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"P.S. You're Amazing!": International Exchange Students with Disabilities Send Messages of Encouragement to American Pen Pals
This blog is part of a series of posts highlighting MIUSA’s summer orientation for international high school exchange students with disabilities who recently arrived in the U.S. on scholarships through the FLEX Program and YES Program.
During the one-week orientation, students with diverse disabilities and from a range of countries explore themes of leadership, self-advocacy, and accessibility in order to confidently navigate their upcoming year in their host communities across the U.S.
In their roles as citizen diplomats, all FLEX and YES students are expected to devote ample time volunteering in their host communities, such as helping out at school-related events, working in an animal shelter, or beautifying public spaces. For volunteers with disabilities, community service can perhaps take on additional significance, signaling that people with disabilities are not just recipients of service, but are actively contributing their time and talents to serve others. MIUSA’s orientation included a morning workshop exploring how students with disabilities can fully participate as volunteers in community service projects, and how they can self-advocate if such projects are inaccessible. Through role-playing scenarios, students learned strategies for being assertive and creative when taking part in group volunteer projects if and when access barriers arise.
Students with disabilities may or may not opt to work with other disabled people or disability-focused organizations as part of their community service work, but if they do, it can sometimes be an illuminating way for both exchange students and hosts to learn more about disability rights, access, and culture in other parts of the world.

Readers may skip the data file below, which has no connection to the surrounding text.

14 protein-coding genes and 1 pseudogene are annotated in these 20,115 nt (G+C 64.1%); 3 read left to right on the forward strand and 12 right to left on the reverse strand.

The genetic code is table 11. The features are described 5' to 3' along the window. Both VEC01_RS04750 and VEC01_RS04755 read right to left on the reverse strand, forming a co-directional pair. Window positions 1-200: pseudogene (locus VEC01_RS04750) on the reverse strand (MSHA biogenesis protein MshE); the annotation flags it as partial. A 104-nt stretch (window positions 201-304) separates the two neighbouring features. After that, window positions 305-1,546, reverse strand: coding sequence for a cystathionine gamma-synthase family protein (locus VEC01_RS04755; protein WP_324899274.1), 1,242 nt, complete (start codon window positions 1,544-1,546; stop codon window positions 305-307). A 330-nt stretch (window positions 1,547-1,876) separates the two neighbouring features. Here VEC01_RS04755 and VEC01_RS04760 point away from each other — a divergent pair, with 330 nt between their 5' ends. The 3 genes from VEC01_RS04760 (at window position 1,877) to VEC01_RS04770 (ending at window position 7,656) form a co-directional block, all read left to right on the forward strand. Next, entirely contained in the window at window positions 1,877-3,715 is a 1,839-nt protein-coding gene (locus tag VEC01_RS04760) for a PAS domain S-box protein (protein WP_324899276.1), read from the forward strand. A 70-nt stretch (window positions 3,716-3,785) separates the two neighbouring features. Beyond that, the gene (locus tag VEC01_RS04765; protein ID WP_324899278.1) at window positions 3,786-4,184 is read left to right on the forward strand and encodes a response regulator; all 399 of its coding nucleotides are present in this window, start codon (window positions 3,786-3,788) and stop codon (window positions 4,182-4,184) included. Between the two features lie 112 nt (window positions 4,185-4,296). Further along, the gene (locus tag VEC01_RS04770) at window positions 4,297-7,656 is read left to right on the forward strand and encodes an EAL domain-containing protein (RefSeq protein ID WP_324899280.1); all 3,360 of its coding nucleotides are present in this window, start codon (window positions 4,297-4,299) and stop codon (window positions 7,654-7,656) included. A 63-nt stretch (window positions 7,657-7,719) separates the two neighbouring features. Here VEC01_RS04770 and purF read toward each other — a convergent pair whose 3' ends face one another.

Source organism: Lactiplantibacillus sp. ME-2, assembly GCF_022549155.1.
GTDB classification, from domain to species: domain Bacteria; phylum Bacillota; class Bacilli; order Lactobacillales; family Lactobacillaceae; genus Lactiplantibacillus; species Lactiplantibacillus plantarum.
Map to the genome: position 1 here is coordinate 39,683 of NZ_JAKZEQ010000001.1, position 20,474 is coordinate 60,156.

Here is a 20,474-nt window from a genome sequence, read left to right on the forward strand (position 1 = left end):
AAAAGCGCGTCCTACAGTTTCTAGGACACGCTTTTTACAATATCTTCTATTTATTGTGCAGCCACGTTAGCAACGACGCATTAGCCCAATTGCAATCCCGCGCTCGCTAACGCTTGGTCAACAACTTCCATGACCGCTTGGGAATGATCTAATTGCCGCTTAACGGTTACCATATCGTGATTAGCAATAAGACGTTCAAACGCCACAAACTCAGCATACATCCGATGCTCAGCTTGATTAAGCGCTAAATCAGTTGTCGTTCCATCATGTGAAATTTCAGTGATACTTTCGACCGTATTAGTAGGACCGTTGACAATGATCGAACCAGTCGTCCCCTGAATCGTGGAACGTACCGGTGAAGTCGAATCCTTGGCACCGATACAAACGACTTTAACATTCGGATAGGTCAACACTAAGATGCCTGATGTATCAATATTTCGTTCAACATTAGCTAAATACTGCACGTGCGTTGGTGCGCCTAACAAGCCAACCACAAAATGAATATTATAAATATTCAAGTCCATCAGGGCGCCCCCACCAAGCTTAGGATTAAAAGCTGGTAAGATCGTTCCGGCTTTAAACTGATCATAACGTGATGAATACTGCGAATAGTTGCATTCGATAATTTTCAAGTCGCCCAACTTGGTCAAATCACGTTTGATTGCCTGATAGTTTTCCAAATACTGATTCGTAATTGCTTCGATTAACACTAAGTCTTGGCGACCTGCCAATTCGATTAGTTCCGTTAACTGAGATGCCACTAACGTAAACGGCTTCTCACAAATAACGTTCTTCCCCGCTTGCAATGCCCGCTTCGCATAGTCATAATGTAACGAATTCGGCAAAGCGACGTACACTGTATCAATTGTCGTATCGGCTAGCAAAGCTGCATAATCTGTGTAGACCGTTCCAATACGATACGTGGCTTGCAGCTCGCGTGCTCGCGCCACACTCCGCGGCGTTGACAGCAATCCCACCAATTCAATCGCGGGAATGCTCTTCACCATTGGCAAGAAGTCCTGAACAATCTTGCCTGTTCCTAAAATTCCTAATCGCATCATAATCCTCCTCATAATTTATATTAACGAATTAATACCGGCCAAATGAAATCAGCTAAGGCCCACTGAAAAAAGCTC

To kick off their year of community service, the exchange students participated in their first U.S. volunteer project that morning. MIUSA had reached out to Partners for Youth with Disabilities to get the names of U.S. youth with disabilities who participate in its Young Leaders Rising program. Each of the FLEX and YES youth composed letters to one or two of the U.S. teens, sharing information about themselves – their passions, their hopes for their coming year in the U.S., their disabilities, their home countries and cultures – while at the same time encouraging their new American pen pals to venture out of their comfort zones, embrace foreign languages and cultures, and even apply to be exchange students themselves!
Some students dictated their letters to be transcribed, while others decorated their hand-written letters with cheerful doodles and colorful designs. All were earnest and heartfelt, and we can’t wait for the Young Leaders Rising participants to receive them! Although no doubt many of these young Americans with disabilities have had exposure to multiple languages and cultures and world travels, we hope our students’ messages will whet new appetites for even broader horizons!
P.S. Here are a few snippets from the FLEX and YES students’ messages to the U.S. students: